Earlier this week, Karl Lagerfield and his stable of rich and famous followers — including Anna Wintour, Dakota Fanning and Kristen Stewart — descended on Dallas just as the ice was starting to melt for Chanel’s Métiers d’Art, which is French for “you are not getting an invitation, so stop asking, you peasant.”
It was a cultural appropriation of Texas’ boldest flavors: Lone Star beer, Frito pies and mechanical bulls. Never mind that the hedonistic Trophy Room has a mechanical bull; this one was classy because well, if you don’t get it, you just don’t get it.
Anyway, you might have heard about it.
Although The Rustic deserves its accolades — and your patronage, if you like Ice House or music — it ultimately feels a bit hollow, like a German fashion designer doing a line dance with the editor of Vogue.
There were guffaws as people more familiar with Le Bernardin than ropers began line dancing. Depending on your attitude, it was either a cheesy spectacle that made a mockery of a form of Friday night entertainment enjoyed throughout the state or a misguided attempt to regionalize a Parisian fashion house.
I mean, Dallas has Uber now; we’re practically metropolitan at this point.
Although I (and you, peasant) was unable to attend the show, I felt a tinge of similar hesitance the first time I walked into The Rustic. It started the moment I drove up and experienced the light-bulbed marquee letting me know that this was, indeed, The Rustic.
As if it could be confused for anything else. Well, except for Katy Trail Ice House.
The cavernous interior is a mash of Stampede 66 and Ice House, a wholly “Texan” enterprise complete with exposed ventilation and polished cement flooring. It’s at once impressive and lacking in originality. It doesn’t rival London’s now-defunct Texas Embassy Cantina in “yeehaw” kitsch, but it’s a fairly lame execution of Texan tropes to stack cattle skulls on a wall and call it a day.
There’s the requisite wall of local and craft taps, resting in front of a massive American flag made of beer cans, with a horseshoe bar extending out into the middle. Casual tables dot the area before descending down into a proper dining area in front of the stage.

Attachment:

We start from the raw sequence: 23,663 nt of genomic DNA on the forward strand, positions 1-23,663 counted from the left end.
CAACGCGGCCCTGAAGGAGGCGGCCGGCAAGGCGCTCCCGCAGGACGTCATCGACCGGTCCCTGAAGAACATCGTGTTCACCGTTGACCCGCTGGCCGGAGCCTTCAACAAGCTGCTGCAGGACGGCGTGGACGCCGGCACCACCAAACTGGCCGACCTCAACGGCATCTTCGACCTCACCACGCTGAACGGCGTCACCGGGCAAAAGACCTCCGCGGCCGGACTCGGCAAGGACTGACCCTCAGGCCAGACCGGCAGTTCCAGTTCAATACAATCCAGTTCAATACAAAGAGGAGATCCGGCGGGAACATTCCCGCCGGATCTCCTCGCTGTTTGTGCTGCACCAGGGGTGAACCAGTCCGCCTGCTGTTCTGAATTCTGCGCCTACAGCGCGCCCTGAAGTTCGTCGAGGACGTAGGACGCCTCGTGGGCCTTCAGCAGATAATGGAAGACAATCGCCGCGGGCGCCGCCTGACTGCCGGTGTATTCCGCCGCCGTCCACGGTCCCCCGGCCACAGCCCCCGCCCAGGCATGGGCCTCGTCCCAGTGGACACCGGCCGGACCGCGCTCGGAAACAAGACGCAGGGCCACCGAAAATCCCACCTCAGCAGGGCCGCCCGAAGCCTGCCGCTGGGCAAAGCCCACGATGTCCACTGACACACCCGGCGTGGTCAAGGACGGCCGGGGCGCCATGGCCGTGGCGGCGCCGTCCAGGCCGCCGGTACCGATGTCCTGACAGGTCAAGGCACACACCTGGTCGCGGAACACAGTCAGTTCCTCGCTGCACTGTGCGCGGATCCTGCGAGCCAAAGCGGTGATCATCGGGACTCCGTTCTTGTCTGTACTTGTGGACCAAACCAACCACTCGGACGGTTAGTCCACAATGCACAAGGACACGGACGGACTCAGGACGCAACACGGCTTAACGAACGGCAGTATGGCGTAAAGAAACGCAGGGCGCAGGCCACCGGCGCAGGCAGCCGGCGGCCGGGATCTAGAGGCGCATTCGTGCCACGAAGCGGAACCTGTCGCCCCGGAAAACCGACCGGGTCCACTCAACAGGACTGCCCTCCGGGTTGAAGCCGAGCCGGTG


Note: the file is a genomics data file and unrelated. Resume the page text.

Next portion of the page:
It must be said that The Rustic’s best selling point is that, by merely existing, it is Uptown’s best spot for live music. The dual-use stage can open up to the outside with the lift of a gate, or act as a deep, narrow space for indoor performances. With a bevy of free shows each week, The Rustic is a must-visit just for this.
But there’s an overwhelming sense that this is all a remix. It’s particularly striking from the patio which, when the stage is closed, is so similar to Katy Trail Ice House that it feels like you’re watching a sequel.
Long picnic tables over gravel are hardly unique to Ice House, of course, but the aluminum siding on the building and exact same glass goblets that Ice House uses don’t earn The Rustic any creativity points. But then, people seem to really enjoy Ice House, so it’s not the worst place to emulate.
And when the band is playing outside and the world isn’t covered in ice, the patio’s grassy knoll, which wraps around the back, offers a flavor of Gexa Energy Pavilion without all the high schoolers running around hopped up on Schnapp’s. The large, wooden chairs around fire pits also provide the chance for quieter moments among the din of Fireball shots and talks of whether this year’s ski trip should be in Steamboat or Beaver Creek.
The Rustic really is little more than a clone of Ice House, but— obviously there’s a but — it’s an impossible establishment to deny because of that stage. It elevates The Rustic, ostensibly wresting the Uptown beer garden title from Ice House by dint of one obvious improvement. After all, if you do what the best does and then top it off, shouldn’t that make you the best?
Unfortunately, bars aren’t as simple as basic arithmetic. Although The Rustic deserves its accolades — and your patronage, if you like Ice House or music — it ultimately feels a bit hollow, like a German fashion designer doing a line dance with the editor of Vogue.